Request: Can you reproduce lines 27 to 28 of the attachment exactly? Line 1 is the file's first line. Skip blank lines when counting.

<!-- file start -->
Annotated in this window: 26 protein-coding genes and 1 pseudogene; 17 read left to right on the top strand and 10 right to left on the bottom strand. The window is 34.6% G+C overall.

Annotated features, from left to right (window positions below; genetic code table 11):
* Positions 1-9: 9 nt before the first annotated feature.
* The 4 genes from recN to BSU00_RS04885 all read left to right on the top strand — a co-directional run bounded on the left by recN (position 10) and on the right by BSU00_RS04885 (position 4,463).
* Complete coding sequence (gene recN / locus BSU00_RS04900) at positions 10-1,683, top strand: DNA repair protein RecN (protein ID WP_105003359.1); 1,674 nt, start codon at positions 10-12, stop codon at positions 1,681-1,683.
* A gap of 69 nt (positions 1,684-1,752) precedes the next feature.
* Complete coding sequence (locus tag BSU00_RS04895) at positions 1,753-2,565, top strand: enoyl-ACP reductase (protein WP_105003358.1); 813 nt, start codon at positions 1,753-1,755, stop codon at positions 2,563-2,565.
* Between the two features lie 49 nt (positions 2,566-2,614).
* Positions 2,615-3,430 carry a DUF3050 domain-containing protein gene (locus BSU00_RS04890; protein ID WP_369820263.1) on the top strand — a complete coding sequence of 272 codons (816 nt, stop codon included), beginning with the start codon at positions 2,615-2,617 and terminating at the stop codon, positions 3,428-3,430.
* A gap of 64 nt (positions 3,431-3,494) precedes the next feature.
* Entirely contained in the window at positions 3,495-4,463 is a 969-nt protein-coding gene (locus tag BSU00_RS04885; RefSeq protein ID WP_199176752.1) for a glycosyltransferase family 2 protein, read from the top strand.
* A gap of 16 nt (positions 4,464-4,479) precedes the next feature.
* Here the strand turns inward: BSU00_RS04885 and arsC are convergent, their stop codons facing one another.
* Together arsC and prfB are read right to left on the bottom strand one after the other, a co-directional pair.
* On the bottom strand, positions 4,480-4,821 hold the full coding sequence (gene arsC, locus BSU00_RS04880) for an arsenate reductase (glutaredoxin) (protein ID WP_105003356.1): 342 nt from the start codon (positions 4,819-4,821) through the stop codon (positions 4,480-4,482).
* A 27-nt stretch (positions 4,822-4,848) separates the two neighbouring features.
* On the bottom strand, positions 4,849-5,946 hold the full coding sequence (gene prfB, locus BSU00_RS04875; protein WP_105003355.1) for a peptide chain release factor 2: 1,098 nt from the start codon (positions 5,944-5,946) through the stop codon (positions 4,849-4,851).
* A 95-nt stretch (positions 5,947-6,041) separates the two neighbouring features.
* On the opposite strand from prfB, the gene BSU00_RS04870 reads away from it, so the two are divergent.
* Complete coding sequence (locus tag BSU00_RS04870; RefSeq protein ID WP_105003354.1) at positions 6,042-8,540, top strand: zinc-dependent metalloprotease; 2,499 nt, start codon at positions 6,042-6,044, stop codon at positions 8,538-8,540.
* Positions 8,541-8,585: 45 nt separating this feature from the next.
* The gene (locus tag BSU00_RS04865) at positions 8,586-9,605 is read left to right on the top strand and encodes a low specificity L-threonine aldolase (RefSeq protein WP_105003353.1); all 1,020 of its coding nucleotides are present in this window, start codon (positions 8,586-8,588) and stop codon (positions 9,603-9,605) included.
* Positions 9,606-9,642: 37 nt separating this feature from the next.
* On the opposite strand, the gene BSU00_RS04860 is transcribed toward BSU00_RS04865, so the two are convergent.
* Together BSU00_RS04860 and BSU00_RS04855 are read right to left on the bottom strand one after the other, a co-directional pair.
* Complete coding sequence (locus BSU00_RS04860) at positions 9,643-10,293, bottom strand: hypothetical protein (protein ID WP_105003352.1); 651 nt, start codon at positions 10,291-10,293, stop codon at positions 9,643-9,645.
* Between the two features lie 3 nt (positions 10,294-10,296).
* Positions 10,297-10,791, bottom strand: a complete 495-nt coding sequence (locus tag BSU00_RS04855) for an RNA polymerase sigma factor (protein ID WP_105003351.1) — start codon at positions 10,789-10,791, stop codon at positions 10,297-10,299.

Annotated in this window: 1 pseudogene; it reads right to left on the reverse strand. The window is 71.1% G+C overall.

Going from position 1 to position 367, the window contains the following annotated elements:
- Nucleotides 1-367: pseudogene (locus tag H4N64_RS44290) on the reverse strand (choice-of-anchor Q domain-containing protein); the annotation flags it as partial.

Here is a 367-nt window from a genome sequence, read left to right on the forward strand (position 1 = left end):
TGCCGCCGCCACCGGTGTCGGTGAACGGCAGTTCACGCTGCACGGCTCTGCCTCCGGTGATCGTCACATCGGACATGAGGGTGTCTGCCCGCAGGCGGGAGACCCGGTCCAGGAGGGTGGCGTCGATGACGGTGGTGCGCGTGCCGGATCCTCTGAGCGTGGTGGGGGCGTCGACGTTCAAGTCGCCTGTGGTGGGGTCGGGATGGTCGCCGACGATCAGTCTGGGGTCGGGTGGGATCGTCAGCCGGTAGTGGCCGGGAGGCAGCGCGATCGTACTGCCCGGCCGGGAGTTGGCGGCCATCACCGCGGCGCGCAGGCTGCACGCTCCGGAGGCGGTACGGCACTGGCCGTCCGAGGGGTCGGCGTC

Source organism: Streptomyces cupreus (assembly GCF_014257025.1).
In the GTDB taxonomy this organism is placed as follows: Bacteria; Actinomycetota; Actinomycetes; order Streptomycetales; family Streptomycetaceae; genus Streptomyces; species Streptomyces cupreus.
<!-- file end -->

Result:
* Between the two features lie 3 nt (positions 10,294-10,296).
* Positions 10,297-10,791, bottom strand: a complete 495-nt coding sequence (locus tag BSU00_RS04855) for an RNA polymerase sigma factor (protein ID WP_105003351.1) — start codon at positions 10,789-10,791, stop codon at positions 10,297-10,299.